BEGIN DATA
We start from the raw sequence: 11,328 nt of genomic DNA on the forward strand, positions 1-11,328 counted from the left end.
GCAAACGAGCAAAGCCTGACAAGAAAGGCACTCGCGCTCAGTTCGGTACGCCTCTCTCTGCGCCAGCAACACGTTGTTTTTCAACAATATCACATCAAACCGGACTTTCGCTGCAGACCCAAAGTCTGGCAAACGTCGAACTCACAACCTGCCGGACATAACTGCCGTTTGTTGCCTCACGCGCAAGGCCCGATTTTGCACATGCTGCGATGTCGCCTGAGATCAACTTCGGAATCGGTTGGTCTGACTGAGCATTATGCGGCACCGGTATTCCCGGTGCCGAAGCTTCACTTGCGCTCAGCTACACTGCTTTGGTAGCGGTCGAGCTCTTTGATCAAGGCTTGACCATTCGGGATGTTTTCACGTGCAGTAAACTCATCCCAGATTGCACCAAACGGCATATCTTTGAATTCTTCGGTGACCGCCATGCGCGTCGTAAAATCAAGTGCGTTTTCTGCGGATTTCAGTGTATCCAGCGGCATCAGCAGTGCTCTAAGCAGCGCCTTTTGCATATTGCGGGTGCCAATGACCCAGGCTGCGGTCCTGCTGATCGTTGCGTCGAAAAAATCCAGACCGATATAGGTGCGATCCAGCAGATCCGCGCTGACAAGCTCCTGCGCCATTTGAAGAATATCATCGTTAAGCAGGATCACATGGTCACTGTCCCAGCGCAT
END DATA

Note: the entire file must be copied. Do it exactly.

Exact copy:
We start from the raw sequence: 11,328 nt of genomic DNA on the forward strand, positions 1-11,328 counted from the left end.
GCAAACGAGCAAAGCCTGACAAGAAAGGCACTCGCGCTCAGTTCGGTACGCCTCTCTCTGCGCCAGCAACACGTTGTTTTTCAACAATATCACATCAAACCGGACTTTCGCTGCAGACCCAAAGTCTGGCAAACGTCGAACTCACAACCTGCCGGACATAACTGCCGTTTGTTGCCTCACGCGCAAGGCCCGATTTTGCACATGCTGCGATGTCGCCTGAGATCAACTTCGGAATCGGTTGGTCTGACTGAGCATTATGCGGCACCGGTATTCCCGGTGCCGAAGCTTCACTTGCGCTCAGCTACACTGCTTTGGTAGCGGTCGAGCTCTTTGATCAAGGCTTGACCATTCGGGATGTTTTCACGTGCAGTAAACTCATCCCAGATTGCACCAAACGGCATATCTTTGAATTCTTCGGTGACCGCCATGCGCGTCGTAAAATCAAGTGCGTTTTCTGCGGATTTCAGTGTATCCAGCGGCATCAGCAGTGCTCTAAGCAGCGCCTTTTGCATATTGCGGGTGCCAATGACCCAGGCTGCGGTCCTGCTGATCGTTGCGTCGAAAAAATCCAGACCGATATAGGTGCGATCCAGCAGATCCGCGCTGACAAGCTCCTGCGCCATTTGAAGAATATCATCGTTAAGCAGGATCACATGGTCACTGTCCCAGCGCAT